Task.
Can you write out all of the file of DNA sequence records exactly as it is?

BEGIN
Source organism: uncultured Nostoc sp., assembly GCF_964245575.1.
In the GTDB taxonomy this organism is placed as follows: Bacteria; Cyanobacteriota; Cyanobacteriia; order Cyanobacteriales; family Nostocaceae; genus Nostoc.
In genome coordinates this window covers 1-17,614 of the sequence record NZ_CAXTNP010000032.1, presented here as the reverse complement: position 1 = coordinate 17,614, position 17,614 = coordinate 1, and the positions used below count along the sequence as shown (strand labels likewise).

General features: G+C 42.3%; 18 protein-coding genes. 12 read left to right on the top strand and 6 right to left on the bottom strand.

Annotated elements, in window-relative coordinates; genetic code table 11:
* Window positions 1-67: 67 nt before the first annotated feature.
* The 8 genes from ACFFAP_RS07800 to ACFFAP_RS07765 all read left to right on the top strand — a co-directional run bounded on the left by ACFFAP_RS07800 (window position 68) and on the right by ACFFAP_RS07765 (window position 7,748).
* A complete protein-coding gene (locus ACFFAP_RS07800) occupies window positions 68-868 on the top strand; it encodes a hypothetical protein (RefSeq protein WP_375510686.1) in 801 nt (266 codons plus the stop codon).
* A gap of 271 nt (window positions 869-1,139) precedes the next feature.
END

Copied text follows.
Source organism: uncultured Nostoc sp., assembly GCF_964245575.1.
In the GTDB taxonomy this organism is placed as follows: Bacteria; Cyanobacteriota; Cyanobacteriia; order Cyanobacteriales; family Nostocaceae; genus Nostoc.
In genome coordinates this window covers 1-17,614 of the sequence record NZ_CAXTNP010000032.1, presented here as the reverse complement: position 1 = coordinate 17,614, position 17,614 = coordinate 1, and the positions used below count along the sequence as shown (strand labels likewise).

General features: G+C 42.3%; 18 protein-coding genes. 12 read left to right on the top strand and 6 right to left on the bottom strand.

Annotated elements, in window-relative coordinates; genetic code table 11:
* Window positions 1-67: 67 nt before the first annotated feature.
* The 8 genes from ACFFAP_RS07800 to ACFFAP_RS07765 all read left to right on the top strand — a co-directional run bounded on the left by ACFFAP_RS07800 (window position 68) and on the right by ACFFAP_RS07765 (window position 7,748).
* A complete protein-coding gene (locus ACFFAP_RS07800) occupies window positions 68-868 on the top strand; it encodes a hypothetical protein (RefSeq protein WP_375510686.1) in 801 nt (266 codons plus the stop codon).
* A gap of 271 nt (window positions 869-1,139) precedes the next feature.